Dec. 3, 2008
Tippie faculty helps local entrepreneur revolutionize clubfoot treatment
Four years ago, John Mitchell was making a handful of clubfoot braces out of his garage in Washington, Iowa, for the clubfoot patients of Dr. Ignacio Ponseti at University of Iowa Hospitals and Clinics.
Today, with the help of a faculty member at the Tippie College of Business, Mitchell has made more than 11,000 Ponseti clubfoot braces from a factory near Mt. Pleasant and shipped them to dozens of countries around the world.
Ponseti is known for pioneering the Ponseti Method more than 40 years ago after he found that surgical operation created long-term negative effects on patients with clubfoot. Ponseti's treatment involves the careful manipulation of muscles, joints and ligaments held in a series of casts and braces to reposition the foot back to normal. Ponseti is now 94 and is still a UI faculty member.
Mitchell recalled visiting with Ponseti's patients who had relapses because the braces were uncomfortable and caused sores on children's feet. This gave him the idea to create better braces that were much higher quality, more comfortable and custom-fitted. According to Mitchell, parents loved them because their children weren't in pain and couldn't kick them off, prolonging treatment.
When Mitchell needed capital to get his business -- MD Orthopaedics -- off the ground, Ponseti suggested that he meet with John Spitzer, clinical professor in the Tippie College of Business. He also met with David Hensley, clinical professor and executive director of the John Pappajohn Entrepreneurial Center, and John Buchanan, founder of RBP, an Iowa City financial services firm.
"John Mitchell is an entrepreneur with great integrity," said Spitzer. "His company serves a critical need in a very worthy cause, the nonsurgical treatment of children with clubfoot. I am happy that I was able to help John in the early stages of his company's development. It has been wonderful to see the business grow and prosper."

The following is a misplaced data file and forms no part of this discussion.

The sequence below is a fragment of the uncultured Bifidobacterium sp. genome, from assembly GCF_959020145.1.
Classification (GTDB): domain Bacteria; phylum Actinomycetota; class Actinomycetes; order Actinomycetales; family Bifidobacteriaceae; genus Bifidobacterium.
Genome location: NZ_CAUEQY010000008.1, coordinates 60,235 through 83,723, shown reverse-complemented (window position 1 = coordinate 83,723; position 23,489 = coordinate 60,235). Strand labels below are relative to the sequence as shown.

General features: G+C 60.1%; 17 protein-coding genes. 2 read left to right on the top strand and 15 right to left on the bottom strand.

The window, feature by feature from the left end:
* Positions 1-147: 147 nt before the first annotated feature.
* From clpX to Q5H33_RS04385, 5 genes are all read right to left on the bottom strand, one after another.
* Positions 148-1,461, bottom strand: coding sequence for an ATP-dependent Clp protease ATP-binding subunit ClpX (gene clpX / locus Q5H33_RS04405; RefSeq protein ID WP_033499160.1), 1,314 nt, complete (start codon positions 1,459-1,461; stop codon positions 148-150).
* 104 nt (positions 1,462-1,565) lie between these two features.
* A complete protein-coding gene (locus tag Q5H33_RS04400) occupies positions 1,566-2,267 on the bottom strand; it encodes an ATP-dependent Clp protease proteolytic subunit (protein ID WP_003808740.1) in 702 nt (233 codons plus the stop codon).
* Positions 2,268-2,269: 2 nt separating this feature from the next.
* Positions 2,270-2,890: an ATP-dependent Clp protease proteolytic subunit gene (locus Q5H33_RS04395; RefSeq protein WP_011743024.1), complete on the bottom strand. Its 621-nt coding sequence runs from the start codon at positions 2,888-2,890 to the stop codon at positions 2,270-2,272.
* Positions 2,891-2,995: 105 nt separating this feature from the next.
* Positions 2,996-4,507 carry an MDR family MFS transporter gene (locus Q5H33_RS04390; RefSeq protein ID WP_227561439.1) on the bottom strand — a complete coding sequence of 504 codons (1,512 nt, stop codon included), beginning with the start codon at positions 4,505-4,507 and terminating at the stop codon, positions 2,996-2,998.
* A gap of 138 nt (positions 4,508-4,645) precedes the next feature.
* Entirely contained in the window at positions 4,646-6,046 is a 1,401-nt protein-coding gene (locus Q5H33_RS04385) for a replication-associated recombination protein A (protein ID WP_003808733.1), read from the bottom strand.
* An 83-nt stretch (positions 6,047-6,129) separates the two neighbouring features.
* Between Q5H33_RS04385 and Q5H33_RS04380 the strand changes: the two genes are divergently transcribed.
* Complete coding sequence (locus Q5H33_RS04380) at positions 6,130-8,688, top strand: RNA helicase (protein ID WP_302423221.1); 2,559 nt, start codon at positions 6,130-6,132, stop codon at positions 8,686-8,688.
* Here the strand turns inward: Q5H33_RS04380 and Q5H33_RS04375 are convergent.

Spitzer was able to help Mitchell acquire capital funding from donations from the Ponseti International Association (http://www.ponseti.info), injecting cash into his business so that he could buy new equipment. Spitzer also suggested that Mitchell take a few business and entrepreneurship classes at the UI to learn more about running a high-growth company.
"He was my mentor," Mitchell said of Spitzer. "He helped me get paid for some of the first braces I made. He took me under his wing when I was still making braces out of my garage, and helped me get through the hardest parts of getting my business started."
Mitchell was unaware that he would impact people across the world when he first began making anatomy models for teaching in 1986. The Ponseti Method has become successful across the world in the last 10 years largely because of the Internet. Doctors from all across the world come to the UI to learn about Ponseti's treatment.
The huge global demand for Ponseti's clubfoot treatment and Mitchell's innovative, comfortable and custom-fitted braces propelled his business exponentially in less than a year. In 2004, MD Orthopaedics manufactured a total of 73 braces for the year. Now, the company produces thousands of braces a year and ships them to 62 countries. Mitchell operates his business out of a new modern facility in Wayland, near Mt. Pleasant, and employs 13 full-time workers.
"It's unbelievable, going from manufacturing braces out of my garage to running a global company within four years is incredible," Mitchell said. "I am truly blessed."
Visit MD Orthopaedics on the Web at http://www.mdorthopaedics.com or call 319-256-5656 for more information about clubfoot treatment options.
STORY SOURCE: University of Iowa News Service, 300 Plaza Centre One, Suite 371, Iowa City, Iowa 52242-2500
MEDIA CONTACT: John Mitchell, MD Orthopaedics, 319-356-5656; John Spitzer, Tippie College of Business, 319-335-0895, firstname.lastname@example.org; Tom Snee, University News Services, 319-384-0010, email@example.com; Writer: Caroline Jones